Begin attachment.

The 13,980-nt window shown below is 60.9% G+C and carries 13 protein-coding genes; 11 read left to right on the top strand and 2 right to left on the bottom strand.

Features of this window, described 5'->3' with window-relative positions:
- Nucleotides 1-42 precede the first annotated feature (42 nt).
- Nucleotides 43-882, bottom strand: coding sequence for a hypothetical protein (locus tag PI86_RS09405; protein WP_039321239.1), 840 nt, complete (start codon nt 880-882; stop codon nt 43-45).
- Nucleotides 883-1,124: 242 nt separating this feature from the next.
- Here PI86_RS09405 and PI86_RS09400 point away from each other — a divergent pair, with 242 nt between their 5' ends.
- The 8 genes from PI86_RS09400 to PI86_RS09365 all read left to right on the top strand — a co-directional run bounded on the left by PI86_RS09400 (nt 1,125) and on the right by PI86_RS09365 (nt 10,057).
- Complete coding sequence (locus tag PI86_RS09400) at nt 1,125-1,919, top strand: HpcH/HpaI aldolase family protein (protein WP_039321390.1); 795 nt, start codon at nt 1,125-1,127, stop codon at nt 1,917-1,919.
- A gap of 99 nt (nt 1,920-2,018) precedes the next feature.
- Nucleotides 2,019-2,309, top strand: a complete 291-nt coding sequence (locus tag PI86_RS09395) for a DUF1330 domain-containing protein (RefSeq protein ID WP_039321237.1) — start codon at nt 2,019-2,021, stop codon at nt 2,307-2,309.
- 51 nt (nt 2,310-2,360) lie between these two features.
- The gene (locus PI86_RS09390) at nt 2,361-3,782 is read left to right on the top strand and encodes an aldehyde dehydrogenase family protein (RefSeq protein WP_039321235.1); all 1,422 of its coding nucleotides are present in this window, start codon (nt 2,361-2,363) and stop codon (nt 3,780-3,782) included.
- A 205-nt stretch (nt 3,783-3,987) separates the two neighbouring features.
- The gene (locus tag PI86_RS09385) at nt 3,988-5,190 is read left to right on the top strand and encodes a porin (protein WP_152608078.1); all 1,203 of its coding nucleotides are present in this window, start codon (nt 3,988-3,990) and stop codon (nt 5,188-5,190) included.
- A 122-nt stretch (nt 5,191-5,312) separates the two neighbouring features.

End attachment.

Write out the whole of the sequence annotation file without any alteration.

The 13,980-nt window shown below is 60.9% G+C and carries 13 protein-coding genes; 11 read left to right on the top strand and 2 right to left on the bottom strand.

Features of this window, described 5'->3' with window-relative positions:
- Nucleotides 1-42 precede the first annotated feature (42 nt).
- Nucleotides 43-882, bottom strand: coding sequence for a hypothetical protein (locus tag PI86_RS09405; protein WP_039321239.1), 840 nt, complete (start codon nt 880-882; stop codon nt 43-45).
- Nucleotides 883-1,124: 242 nt separating this feature from the next.
- Here PI86_RS09405 and PI86_RS09400 point away from each other — a divergent pair, with 242 nt between their 5' ends.
- The 8 genes from PI86_RS09400 to PI86_RS09365 all read left to right on the top strand — a co-directional run bounded on the left by PI86_RS09400 (nt 1,125) and on the right by PI86_RS09365 (nt 10,057).
- Complete coding sequence (locus tag PI86_RS09400) at nt 1,125-1,919, top strand: HpcH/HpaI aldolase family protein (protein WP_039321390.1); 795 nt, start codon at nt 1,125-1,127, stop codon at nt 1,917-1,919.
- A gap of 99 nt (nt 1,920-2,018) precedes the next feature.
- Nucleotides 2,019-2,309, top strand: a complete 291-nt coding sequence (locus tag PI86_RS09395) for a DUF1330 domain-containing protein (RefSeq protein ID WP_039321237.1) — start codon at nt 2,019-2,021, stop codon at nt 2,307-2,309.
- 51 nt (nt 2,310-2,360) lie between these two features.
- The gene (locus PI86_RS09390) at nt 2,361-3,782 is read left to right on the top strand and encodes an aldehyde dehydrogenase family protein (RefSeq protein WP_039321235.1); all 1,422 of its coding nucleotides are present in this window, start codon (nt 2,361-2,363) and stop codon (nt 3,780-3,782) included.
- A 205-nt stretch (nt 3,783-3,987) separates the two neighbouring features.
- The gene (locus tag PI86_RS09385) at nt 3,988-5,190 is read left to right on the top strand and encodes a porin (protein WP_152608078.1); all 1,203 of its coding nucleotides are present in this window, start codon (nt 3,988-3,990) and stop codon (nt 5,188-5,190) included.
- A 122-nt stretch (nt 5,191-5,312) separates the two neighbouring features.